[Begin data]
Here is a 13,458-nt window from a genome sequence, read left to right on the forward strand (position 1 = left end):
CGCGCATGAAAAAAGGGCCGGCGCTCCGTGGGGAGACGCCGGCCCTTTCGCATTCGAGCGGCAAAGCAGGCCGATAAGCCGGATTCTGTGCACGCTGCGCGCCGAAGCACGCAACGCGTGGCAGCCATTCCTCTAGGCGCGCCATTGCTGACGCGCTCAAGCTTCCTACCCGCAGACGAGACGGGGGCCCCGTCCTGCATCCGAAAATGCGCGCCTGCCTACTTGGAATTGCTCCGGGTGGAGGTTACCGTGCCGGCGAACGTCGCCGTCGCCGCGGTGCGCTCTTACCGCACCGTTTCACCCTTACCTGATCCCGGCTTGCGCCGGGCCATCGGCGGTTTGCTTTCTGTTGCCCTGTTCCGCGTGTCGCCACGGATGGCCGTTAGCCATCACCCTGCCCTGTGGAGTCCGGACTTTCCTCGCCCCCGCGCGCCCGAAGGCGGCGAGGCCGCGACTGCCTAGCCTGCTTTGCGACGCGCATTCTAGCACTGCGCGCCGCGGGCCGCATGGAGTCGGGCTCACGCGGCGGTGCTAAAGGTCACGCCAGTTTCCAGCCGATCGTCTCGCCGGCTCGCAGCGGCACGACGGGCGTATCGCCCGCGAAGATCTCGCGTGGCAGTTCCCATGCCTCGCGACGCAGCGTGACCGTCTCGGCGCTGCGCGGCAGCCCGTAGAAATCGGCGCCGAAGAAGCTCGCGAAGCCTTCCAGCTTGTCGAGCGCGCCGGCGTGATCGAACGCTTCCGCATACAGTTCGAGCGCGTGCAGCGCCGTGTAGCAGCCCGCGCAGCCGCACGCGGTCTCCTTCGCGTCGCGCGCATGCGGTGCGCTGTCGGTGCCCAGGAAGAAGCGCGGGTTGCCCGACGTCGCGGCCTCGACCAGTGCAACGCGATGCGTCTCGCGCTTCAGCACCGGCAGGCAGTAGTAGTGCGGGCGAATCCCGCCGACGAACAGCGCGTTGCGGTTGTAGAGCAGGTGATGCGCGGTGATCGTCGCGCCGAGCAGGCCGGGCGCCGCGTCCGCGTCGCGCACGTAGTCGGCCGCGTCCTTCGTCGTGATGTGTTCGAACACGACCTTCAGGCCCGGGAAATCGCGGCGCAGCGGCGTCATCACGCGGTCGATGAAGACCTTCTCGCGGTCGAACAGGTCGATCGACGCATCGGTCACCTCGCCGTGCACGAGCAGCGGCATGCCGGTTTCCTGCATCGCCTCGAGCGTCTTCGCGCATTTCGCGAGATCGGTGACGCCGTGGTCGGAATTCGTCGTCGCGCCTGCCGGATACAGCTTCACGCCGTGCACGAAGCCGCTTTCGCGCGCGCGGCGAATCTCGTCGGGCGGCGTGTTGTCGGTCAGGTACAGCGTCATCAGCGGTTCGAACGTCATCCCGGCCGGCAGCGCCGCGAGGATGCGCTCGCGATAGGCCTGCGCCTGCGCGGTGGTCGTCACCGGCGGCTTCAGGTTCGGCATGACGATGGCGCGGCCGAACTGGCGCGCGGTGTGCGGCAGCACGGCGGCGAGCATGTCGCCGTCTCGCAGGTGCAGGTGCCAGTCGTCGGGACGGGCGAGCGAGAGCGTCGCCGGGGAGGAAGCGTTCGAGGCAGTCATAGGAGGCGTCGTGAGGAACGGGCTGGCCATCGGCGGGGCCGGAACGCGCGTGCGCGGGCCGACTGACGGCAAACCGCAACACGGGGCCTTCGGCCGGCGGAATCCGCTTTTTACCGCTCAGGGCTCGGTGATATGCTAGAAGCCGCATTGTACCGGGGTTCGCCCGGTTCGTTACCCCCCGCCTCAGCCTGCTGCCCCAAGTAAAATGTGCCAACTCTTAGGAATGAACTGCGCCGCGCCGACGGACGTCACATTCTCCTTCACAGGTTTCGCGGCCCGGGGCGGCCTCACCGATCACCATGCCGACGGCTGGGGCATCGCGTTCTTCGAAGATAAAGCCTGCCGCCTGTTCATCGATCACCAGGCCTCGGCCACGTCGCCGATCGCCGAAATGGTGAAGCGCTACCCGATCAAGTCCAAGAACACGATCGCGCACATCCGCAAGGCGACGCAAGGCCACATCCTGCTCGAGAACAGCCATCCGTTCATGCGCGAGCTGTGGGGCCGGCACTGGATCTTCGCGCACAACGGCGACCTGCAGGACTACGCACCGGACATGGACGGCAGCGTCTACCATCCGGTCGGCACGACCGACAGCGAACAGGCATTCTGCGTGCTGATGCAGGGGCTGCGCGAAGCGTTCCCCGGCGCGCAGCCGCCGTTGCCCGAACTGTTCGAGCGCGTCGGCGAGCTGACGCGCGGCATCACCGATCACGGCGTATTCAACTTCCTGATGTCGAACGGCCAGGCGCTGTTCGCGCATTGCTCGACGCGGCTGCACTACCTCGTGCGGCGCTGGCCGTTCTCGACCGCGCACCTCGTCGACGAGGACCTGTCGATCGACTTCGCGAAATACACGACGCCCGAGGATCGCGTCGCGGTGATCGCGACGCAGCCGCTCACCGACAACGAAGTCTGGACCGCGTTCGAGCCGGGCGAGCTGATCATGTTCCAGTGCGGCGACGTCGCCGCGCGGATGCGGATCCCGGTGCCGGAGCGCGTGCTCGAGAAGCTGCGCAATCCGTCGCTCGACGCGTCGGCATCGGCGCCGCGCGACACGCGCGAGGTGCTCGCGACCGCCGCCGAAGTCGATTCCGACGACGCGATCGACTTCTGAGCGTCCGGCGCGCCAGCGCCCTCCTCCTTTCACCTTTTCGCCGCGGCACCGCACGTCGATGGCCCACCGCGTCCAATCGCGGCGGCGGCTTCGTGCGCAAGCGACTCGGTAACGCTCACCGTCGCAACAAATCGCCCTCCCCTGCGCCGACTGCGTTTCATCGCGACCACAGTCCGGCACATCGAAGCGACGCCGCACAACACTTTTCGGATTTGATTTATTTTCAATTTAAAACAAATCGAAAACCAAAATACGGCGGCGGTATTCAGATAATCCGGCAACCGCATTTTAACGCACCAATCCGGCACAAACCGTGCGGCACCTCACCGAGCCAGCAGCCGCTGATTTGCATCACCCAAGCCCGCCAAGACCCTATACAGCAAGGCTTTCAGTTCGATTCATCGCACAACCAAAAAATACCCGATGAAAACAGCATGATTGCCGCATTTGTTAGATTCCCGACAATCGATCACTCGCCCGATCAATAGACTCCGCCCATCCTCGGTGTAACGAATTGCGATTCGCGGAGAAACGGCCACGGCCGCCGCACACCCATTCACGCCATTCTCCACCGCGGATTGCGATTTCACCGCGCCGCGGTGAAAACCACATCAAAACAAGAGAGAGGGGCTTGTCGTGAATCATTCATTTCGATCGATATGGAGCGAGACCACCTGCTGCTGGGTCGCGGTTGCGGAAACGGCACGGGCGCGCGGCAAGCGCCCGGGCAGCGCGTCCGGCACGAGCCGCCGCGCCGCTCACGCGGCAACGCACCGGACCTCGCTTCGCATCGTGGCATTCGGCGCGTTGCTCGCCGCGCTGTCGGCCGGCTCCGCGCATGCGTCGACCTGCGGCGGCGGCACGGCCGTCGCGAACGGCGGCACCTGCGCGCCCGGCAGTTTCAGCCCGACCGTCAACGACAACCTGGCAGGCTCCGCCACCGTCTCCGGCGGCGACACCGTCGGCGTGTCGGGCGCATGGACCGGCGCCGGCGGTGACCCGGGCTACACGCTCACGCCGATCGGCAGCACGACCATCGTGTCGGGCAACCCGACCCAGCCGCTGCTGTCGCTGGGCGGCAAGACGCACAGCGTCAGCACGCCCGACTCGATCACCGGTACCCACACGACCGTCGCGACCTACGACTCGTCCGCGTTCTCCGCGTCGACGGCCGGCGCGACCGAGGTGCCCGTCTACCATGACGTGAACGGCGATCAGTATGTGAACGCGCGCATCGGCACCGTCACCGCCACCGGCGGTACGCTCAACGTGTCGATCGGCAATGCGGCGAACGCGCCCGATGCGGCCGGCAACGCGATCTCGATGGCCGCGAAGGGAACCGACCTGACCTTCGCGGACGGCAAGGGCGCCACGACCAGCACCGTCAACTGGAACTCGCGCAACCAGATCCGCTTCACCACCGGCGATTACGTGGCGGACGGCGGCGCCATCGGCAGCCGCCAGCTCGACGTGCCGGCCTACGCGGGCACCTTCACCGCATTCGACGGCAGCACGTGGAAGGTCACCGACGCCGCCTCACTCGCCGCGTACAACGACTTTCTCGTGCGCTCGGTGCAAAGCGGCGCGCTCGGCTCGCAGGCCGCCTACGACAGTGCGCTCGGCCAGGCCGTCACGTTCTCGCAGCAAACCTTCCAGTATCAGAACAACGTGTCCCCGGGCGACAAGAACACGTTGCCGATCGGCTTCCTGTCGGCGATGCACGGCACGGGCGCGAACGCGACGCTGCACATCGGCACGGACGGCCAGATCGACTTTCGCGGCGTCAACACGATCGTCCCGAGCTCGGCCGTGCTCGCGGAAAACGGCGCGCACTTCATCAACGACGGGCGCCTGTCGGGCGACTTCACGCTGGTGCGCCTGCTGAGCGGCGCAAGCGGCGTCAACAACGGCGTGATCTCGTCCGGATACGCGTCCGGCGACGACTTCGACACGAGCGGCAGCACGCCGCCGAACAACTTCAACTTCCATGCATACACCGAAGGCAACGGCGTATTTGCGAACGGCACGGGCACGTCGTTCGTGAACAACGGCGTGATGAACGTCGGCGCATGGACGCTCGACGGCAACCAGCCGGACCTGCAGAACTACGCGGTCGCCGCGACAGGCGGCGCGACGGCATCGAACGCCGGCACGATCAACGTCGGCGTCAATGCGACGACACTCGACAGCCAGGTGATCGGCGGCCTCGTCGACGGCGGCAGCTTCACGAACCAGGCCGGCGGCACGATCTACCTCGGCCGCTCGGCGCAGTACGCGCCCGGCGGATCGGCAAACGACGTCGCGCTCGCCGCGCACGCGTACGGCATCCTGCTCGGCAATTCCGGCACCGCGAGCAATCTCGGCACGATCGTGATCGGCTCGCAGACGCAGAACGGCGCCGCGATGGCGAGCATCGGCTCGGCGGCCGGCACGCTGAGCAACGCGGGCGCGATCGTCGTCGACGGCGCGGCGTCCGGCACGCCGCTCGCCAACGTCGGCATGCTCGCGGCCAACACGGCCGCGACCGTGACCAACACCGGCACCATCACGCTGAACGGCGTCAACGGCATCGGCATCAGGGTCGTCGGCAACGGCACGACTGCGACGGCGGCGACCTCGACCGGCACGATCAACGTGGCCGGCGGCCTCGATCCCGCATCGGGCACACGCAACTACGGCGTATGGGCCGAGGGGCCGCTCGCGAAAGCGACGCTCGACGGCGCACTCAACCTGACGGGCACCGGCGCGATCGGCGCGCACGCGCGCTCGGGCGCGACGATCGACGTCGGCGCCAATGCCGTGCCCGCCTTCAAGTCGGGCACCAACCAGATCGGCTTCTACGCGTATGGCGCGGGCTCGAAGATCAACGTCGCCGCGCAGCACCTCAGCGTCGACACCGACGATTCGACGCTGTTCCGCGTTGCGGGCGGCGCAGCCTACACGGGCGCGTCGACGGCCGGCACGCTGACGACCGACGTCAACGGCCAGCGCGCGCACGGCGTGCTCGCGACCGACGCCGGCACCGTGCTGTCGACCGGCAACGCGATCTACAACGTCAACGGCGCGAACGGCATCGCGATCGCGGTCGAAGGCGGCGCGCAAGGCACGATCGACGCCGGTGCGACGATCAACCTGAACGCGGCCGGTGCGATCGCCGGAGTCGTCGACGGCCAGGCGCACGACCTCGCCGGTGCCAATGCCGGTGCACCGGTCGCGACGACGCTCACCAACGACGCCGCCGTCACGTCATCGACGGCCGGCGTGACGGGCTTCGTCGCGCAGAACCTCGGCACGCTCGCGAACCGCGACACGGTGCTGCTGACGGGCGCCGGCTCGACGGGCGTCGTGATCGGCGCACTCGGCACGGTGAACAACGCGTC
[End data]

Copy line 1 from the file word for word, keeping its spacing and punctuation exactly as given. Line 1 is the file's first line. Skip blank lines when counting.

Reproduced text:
Here is a 13,458-nt window from a genome sequence, read left to right on the forward strand (position 1 = left end):